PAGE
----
1968: Demand the impossible
11AM on the Rooftop
“Those who lack imagination, can’t imagine what’s lacking”- Paris Graffiti, 1968
1968 was a year of seismic social and political change across the globe, 1968 was a year at the barricades, 1968 was the moment of freedom of expression – 1968 was magical! In
Of all the disparate but connected events, the Mai ’68 (May ’68) movement in Paris is the most commonly referred as a hallmark of 1968 protests. For cinema, 1968 was a year that changed many perceptions. Especially for the French films it marked a milestone in the lives of Jean Luc Godard, Philippe Garrel, Romain Goupil and others for their direct involvement and close encounter with the events of May ‘68. Handpicked for their multiplicity of voices, this eclectic series of films look back into the time and may provide a sense in to the time of chaos, the struggle for freedom of expression and the cost of it.
OCT 29 Tous au Larzac (Christian Rouaud, 2011)
Also called ‘Leadersheep’, this documentary traces, from 1970 to 1981, in the immense setting of the plateau of Larzac but also in the city of lights, Paris. It sheds light on the eleven years of non-violent and inventive fights led by the peasants of the plateau. They fought against their land being grabbed by the government in order to expand the Larzac military training camp. The resistance was iconic for being by a micro-society, that to this day is synonymous, in France, with peaceful protest.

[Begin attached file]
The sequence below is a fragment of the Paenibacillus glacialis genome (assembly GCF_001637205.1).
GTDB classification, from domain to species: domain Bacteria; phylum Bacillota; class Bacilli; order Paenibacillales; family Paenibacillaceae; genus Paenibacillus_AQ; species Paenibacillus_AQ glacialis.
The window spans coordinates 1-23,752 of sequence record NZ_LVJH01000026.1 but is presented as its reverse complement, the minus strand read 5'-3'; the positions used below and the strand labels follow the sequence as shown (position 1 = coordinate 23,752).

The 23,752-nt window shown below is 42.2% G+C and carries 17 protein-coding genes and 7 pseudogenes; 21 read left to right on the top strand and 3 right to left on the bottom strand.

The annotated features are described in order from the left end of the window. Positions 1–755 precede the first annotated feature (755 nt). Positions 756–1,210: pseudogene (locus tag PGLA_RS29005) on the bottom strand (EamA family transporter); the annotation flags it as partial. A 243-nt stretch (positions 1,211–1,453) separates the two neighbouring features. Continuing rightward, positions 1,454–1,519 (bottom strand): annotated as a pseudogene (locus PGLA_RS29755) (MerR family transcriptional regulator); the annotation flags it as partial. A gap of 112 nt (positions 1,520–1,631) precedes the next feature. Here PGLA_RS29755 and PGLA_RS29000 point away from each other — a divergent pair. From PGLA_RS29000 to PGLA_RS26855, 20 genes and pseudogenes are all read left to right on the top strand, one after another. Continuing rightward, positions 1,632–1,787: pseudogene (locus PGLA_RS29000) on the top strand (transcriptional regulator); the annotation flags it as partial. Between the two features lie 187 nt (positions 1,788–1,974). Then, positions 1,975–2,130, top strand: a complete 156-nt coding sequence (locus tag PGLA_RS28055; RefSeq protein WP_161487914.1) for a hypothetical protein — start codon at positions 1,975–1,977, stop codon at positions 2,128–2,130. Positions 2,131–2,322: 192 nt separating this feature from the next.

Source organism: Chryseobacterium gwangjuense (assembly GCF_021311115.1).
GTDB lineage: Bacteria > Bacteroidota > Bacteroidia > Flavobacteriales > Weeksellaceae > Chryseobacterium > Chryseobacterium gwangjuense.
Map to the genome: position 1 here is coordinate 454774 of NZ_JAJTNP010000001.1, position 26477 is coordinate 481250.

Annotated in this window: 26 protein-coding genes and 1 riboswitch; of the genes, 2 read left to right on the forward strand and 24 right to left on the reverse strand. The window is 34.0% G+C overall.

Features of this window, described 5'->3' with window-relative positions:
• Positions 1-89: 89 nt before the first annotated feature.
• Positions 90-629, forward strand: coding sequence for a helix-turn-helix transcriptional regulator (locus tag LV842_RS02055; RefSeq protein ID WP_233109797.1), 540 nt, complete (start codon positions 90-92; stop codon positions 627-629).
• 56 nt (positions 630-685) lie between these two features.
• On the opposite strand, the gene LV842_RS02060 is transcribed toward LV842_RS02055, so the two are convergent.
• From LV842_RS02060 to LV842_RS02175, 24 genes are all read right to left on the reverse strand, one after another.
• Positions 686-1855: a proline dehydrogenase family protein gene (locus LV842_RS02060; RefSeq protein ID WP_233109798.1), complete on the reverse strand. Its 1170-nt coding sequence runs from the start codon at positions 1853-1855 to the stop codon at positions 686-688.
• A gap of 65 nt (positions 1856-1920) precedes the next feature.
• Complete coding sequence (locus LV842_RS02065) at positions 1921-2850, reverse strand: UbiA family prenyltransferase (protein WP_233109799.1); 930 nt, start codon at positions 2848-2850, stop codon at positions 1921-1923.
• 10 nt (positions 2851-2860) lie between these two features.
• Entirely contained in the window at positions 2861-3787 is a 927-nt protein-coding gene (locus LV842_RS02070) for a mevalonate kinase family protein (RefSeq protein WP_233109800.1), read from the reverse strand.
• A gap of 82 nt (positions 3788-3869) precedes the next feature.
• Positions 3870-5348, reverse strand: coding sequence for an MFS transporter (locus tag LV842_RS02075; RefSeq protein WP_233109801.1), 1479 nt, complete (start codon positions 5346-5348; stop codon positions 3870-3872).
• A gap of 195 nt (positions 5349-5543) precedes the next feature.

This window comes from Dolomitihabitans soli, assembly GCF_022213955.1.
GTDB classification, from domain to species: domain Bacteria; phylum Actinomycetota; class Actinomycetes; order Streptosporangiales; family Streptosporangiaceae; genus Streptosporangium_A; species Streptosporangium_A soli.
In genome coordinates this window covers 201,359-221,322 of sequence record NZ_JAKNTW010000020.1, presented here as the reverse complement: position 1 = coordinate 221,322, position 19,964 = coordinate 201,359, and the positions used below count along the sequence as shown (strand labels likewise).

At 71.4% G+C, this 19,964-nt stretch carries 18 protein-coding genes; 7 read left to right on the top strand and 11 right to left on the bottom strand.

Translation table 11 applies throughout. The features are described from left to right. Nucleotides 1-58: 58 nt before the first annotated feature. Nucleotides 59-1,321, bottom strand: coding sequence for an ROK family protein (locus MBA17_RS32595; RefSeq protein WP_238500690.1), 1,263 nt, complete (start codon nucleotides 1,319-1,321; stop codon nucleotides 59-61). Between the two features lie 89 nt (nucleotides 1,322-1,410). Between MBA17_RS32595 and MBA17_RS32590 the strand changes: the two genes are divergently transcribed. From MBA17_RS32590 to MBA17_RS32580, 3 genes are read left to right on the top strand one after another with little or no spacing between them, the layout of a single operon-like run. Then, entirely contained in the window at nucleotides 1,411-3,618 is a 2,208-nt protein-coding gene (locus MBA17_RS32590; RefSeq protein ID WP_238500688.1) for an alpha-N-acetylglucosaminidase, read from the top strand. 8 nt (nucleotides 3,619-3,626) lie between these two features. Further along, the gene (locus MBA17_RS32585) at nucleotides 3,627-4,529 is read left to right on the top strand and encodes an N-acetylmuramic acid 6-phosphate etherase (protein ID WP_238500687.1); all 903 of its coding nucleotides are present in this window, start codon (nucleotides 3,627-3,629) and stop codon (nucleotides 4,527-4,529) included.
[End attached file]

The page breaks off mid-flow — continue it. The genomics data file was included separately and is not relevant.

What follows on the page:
OCT 30 ‘Half a life’ (Romain Goupil, 1982)
The film is a biographical black and white documentary about Michel Recanati, a militant leader during the 1968 riots in Paris. It tells the story of two friends in the Parisian left-wing groups when Michel goes missing and, as it is later discovered, commits suicide. It is a personal tale as well as an in-depth look at the political scene in France during those years. Much of the original footage was also filmed by Goupil, armed with a super 8 camera, ten years before targets around Paris.
OCT 31 ‘Nocturama’ (Bertrand Bonello, 2016)
The film is a French thriller about a group of teenage Parisian terrorists. It asks one to relate with kids who endanger, and murder innocent civilians. But Bonello, as opposed to ideology or incitement, focuses primarily on what his characters are feeling and thinking. The “cinema is an empathy generating machine” belief is proved entirely right when the film zooms in on the militant gang, holed up in a mall after having bombed and burnt downre the release of the film.
NOV 2 ‘May fools’ (Louis Malle, 1990)
The movie takes place in the May of 1968. That was the month that the revolution seemed poised to overthrow bourgeois society. ‘May Fools’ takes place on a small farm where a funeral is being held as the radicals are trying to shut down French society. Discussions of the will allow the outer world penetrate the house. Everyone seems to be on strike, and the mother cannot be properly buried because even the morticians are out. The funeral turns into a picnic. The picnic turns into a statement on free love. Secrets, confessions and charges fly everywhere. But… is the deceased really dead?